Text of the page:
For a series entirely based on the life of Henry VIII, that for the role of the King of England was the fundamental casting choice, on which the success of the series would depend; and in this sense the producers showed a remarkable acumen, hiring one of the emerging stars of the cinema of the beginning of the millennium, the Irish Jonathan Rhys Meyers. Twenty-nine at the time of the filming of the first season, Jonathan Rhys Meyers had seen his popularity explode a couple of years earlier thanks to the success of one of the most acclaimed films of Woody Allen's recent production, Match Point, a moral drama with thriller implications in to which Rhys Meyers played the role of an ambiguous and seductive social climber. Before that, the Irish actor had already given an amazing performance in 1998, at the age of twenty, in the role of a glam rock star in Todd Haynes' Velvet Goldmine, before acting in films such as Dreaming Beckham and Alexander.
Reduce from Match Point and from the participation in the blockbuster Mission: Impossible III, thanks to I Tudors Rhys Meyers would have gathered great visibility also among the television audience. His portrayal of Henry VIII as an impulsive, arrogant and determined young ruler, as well as an unstoppable womanizer, was the trump card of the series: not so much because it is an excellent proof of the actor, but because Rhys Meyers shows off the charisma and magnetism suitable for 'his' indomitable Enrico. Since then the actor's career, undermined by constant alcoholism problems, has known lower than high, including in 2013 the eponymous role in the mediocre TV series Dracula (truncated after just one season); and who knows if it will be the part of the legendary Joe Strummer in the forthcoming film London Town to bring the ex-sex symbol with green eyes to the crest of the wave.
A cast of veterans and future known faces
Next to Jonathan Rhys Meyers, absolute star of the series, The Tudors has fielded a very varied cast, in which some actors with a solid reputation stood out alongside a handful of young actors, some of whom, a few years later, would have become famous for other roles. First, Jeremy Northam, who for the first two seasons lent his face to another major figure in British history, Sir Thomas More, Lord Chancellor of the Kingdom, who would have clashed with Henry VIII on the break with the Church catholic. Among the actors who, for a season, have appeared in the series we find Sam Neill in the role of Cardinal Thomas Wosley, gray eminence of the sovereign, the legendary Peter O'Toole in those of Pope Paul III Farnese, Max von Sydow in the role of the Cardinal German Otto of Waldburg and Joely Richardson in that of Catherine Parr, Henry's sixth and last wife.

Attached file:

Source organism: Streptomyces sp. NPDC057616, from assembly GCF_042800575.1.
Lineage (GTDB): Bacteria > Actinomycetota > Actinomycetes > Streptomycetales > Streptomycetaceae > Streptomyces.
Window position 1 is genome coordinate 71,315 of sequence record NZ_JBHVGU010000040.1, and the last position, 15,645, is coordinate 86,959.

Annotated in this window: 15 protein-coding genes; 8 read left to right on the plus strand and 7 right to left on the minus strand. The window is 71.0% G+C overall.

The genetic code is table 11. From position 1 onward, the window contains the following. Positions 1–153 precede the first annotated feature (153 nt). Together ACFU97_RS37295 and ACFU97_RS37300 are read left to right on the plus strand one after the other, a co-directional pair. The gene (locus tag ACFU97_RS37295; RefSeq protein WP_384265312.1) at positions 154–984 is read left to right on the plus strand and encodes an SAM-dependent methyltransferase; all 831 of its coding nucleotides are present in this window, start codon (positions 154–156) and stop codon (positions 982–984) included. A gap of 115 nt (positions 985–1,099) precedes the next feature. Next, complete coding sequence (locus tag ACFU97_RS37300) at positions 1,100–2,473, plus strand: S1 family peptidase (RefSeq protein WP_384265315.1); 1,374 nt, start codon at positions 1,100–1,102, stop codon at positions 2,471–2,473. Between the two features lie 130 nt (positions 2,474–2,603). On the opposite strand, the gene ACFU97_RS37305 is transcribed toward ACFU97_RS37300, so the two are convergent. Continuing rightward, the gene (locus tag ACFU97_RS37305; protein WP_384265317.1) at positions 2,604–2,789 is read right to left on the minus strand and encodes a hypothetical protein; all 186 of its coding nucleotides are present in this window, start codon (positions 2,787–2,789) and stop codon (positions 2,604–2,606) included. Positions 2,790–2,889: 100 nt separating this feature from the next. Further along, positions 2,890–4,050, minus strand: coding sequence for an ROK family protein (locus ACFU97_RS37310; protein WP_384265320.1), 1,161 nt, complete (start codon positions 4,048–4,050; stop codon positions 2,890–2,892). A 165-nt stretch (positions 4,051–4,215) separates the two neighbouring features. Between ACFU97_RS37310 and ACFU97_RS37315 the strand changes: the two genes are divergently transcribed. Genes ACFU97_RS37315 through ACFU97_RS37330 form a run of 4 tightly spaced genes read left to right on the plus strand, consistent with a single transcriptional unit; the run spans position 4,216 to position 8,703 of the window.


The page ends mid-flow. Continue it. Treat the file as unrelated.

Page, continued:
The interpreter of Anna Boleyn, lover and second consort of the King, was entrusted to the young Natalie Dormer, who would later be noticed in the Hunger Games saga and, more recently, in the part of Margaery Tyrell in The throne of swords. The British pop star Joss Stone played Queen Anne of Clèves, but among the "new levers" the one who, since then, has seen her career take off - literally, since we are talking about the new Superman - is Henry Cavill, who starred in The Tudors from the beginning of the series (when he was only twenty-three) to the end in the role of Charles Brandon, Henry VIII's handsome and proud brother-in-law, as well as the other aspiring "alpha male" at the English court .